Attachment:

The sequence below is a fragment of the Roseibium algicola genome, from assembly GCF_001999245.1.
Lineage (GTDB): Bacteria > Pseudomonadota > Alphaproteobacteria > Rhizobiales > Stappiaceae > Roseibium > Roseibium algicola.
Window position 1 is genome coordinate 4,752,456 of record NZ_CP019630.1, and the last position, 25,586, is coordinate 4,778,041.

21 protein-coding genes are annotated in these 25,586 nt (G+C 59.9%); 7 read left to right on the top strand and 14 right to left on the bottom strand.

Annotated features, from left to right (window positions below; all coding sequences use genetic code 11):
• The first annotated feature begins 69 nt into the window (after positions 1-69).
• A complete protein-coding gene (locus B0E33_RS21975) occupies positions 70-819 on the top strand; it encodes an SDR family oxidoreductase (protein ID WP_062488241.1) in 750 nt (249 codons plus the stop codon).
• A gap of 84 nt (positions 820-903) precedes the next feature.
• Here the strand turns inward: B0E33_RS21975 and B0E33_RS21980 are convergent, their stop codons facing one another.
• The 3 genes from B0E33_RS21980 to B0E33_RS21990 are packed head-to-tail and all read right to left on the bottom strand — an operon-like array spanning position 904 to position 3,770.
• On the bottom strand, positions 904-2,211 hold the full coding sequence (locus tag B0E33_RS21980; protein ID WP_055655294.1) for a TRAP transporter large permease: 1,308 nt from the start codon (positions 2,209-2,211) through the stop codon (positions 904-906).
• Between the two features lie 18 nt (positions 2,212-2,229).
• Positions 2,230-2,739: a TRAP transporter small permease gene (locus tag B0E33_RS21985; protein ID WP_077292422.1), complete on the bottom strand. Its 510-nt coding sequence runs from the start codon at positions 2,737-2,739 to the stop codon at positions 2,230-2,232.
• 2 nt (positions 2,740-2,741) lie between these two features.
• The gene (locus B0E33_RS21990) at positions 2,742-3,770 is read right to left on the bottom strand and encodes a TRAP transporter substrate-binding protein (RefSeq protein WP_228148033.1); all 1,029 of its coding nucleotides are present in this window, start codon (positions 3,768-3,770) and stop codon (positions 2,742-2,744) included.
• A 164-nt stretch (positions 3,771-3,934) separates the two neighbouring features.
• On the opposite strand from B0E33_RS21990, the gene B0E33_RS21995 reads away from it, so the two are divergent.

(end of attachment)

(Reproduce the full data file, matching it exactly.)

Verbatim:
The sequence below is a fragment of the Roseibium algicola genome, from assembly GCF_001999245.1.
Lineage (GTDB): Bacteria > Pseudomonadota > Alphaproteobacteria > Rhizobiales > Stappiaceae > Roseibium > Roseibium algicola.
Window position 1 is genome coordinate 4,752,456 of record NZ_CP019630.1, and the last position, 25,586, is coordinate 4,778,041.

21 protein-coding genes are annotated in these 25,586 nt (G+C 59.9%); 7 read left to right on the top strand and 14 right to left on the bottom strand.

Annotated features, from left to right (window positions below; all coding sequences use genetic code 11):
• The first annotated feature begins 69 nt into the window (after positions 1-69).
• A complete protein-coding gene (locus B0E33_RS21975) occupies positions 70-819 on the top strand; it encodes an SDR family oxidoreductase (protein ID WP_062488241.1) in 750 nt (249 codons plus the stop codon).
• A gap of 84 nt (positions 820-903) precedes the next feature.
• Here the strand turns inward: B0E33_RS21975 and B0E33_RS21980 are convergent, their stop codons facing one another.
• The 3 genes from B0E33_RS21980 to B0E33_RS21990 are packed head-to-tail and all read right to left on the bottom strand — an operon-like array spanning position 904 to position 3,770.
• On the bottom strand, positions 904-2,211 hold the full coding sequence (locus tag B0E33_RS21980; protein ID WP_055655294.1) for a TRAP transporter large permease: 1,308 nt from the start codon (positions 2,209-2,211) through the stop codon (positions 904-906).
• Between the two features lie 18 nt (positions 2,212-2,229).
• Positions 2,230-2,739: a TRAP transporter small permease gene (locus tag B0E33_RS21985; protein ID WP_077292422.1), complete on the bottom strand. Its 510-nt coding sequence runs from the start codon at positions 2,737-2,739 to the stop codon at positions 2,230-2,232.
• 2 nt (positions 2,740-2,741) lie between these two features.
• The gene (locus B0E33_RS21990) at positions 2,742-3,770 is read right to left on the bottom strand and encodes a TRAP transporter substrate-binding protein (RefSeq protein WP_228148033.1); all 1,029 of its coding nucleotides are present in this window, start codon (positions 3,768-3,770) and stop codon (positions 2,742-2,744) included.
• A 164-nt stretch (positions 3,771-3,934) separates the two neighbouring features.
• On the opposite strand from B0E33_RS21990, the gene B0E33_RS21995 reads away from it, so the two are divergent.